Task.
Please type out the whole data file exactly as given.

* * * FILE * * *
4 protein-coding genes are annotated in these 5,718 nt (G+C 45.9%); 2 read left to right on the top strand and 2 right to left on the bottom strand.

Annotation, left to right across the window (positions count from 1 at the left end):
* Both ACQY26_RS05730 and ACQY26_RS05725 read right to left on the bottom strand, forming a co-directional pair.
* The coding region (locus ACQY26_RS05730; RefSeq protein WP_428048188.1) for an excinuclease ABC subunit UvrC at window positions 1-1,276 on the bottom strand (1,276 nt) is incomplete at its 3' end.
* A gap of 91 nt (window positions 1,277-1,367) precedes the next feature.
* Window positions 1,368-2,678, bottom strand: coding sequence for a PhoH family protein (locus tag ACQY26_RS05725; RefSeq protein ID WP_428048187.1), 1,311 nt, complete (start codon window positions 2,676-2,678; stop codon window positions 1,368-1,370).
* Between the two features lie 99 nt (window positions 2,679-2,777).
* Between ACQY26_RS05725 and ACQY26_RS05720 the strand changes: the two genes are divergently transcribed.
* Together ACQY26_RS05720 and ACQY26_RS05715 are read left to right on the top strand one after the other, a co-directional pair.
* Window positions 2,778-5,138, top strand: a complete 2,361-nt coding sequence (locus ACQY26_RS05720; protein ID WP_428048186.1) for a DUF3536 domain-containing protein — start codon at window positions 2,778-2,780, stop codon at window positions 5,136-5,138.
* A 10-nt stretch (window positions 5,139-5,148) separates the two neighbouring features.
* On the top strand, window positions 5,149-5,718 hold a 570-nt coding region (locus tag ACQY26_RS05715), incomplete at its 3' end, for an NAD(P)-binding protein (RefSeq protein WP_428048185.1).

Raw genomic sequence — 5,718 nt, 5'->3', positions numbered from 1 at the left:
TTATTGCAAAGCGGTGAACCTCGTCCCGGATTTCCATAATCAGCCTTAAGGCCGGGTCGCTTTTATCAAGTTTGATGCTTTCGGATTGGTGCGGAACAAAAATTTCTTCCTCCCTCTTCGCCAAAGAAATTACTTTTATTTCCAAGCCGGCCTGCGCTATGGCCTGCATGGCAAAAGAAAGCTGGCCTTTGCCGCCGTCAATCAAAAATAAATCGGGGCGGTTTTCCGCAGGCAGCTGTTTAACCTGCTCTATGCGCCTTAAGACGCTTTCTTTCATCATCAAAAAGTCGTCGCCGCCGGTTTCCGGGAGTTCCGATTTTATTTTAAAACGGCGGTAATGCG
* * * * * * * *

4 protein-coding genes are annotated in these 5,718 nt (G+C 45.9%); 2 read left to right on the top strand and 2 right to left on the bottom strand.

Annotation, left to right across the window (positions count from 1 at the left end):
* Both ACQY26_RS05730 and ACQY26_RS05725 read right to left on the bottom strand, forming a co-directional pair.
* The coding region (locus ACQY26_RS05730; RefSeq protein WP_428048188.1) for an excinuclease ABC subunit UvrC at window positions 1-1,276 on the bottom strand (1,276 nt) is incomplete at its 3' end.
* A gap of 91 nt (window positions 1,277-1,367) precedes the next feature.
* Window positions 1,368-2,678, bottom strand: coding sequence for a PhoH family protein (locus tag ACQY26_RS05725; RefSeq protein ID WP_428048187.1), 1,311 nt, complete (start codon window positions 2,676-2,678; stop codon window positions 1,368-1,370).
* Between the two features lie 99 nt (window positions 2,679-2,777).
* Between ACQY26_RS05725 and ACQY26_RS05720 the strand changes: the two genes are divergently transcribed.
* Together ACQY26_RS05720 and ACQY26_RS05715 are read left to right on the top strand one after the other, a co-directional pair.
* Window positions 2,778-5,138, top strand: a complete 2,361-nt coding sequence (locus ACQY26_RS05720; protein ID WP_428048186.1) for a DUF3536 domain-containing protein — start codon at window positions 2,778-2,780, stop codon at window positions 5,136-5,138.
* A 10-nt stretch (window positions 5,139-5,148) separates the two neighbouring features.
* On the top strand, window positions 5,149-5,718 hold a 570-nt coding region (locus tag ACQY26_RS05715), incomplete at its 3' end, for an NAD(P)-binding protein (RefSeq protein WP_428048185.1).

Raw genomic sequence — 5,718 nt, 5'->3', positions numbered from 1 at the left:
TTATTGCAAAGCGGTGAACCTCGTCCCGGATTTCCATAATCAGCCTTAAGGCCGGGTCGCTTTTATCAAGTTTGATGCTTTCGGATTGGTGCGGAACAAAAATTTCTTCCTCCCTCTTCGCCAAAGAAATTACTTTTATTTCCAAGCCGGCCTGCGCTATGGCCTGCATGGCAAAAGAAAGCTGGCCTTTGCCGCCGTCAATCAAAAATAAATCGGGGCGGTTTTCCGCAGGCAGCTGTTTAACCTGCTCTATGCGCCTTAAGACGCTTTCTTTCATCATCAAAAAGTCGTCGCCGCCGGTTTCCGGGAGTTCCGATTTTATTTTAAAACGGCGGTAATGCG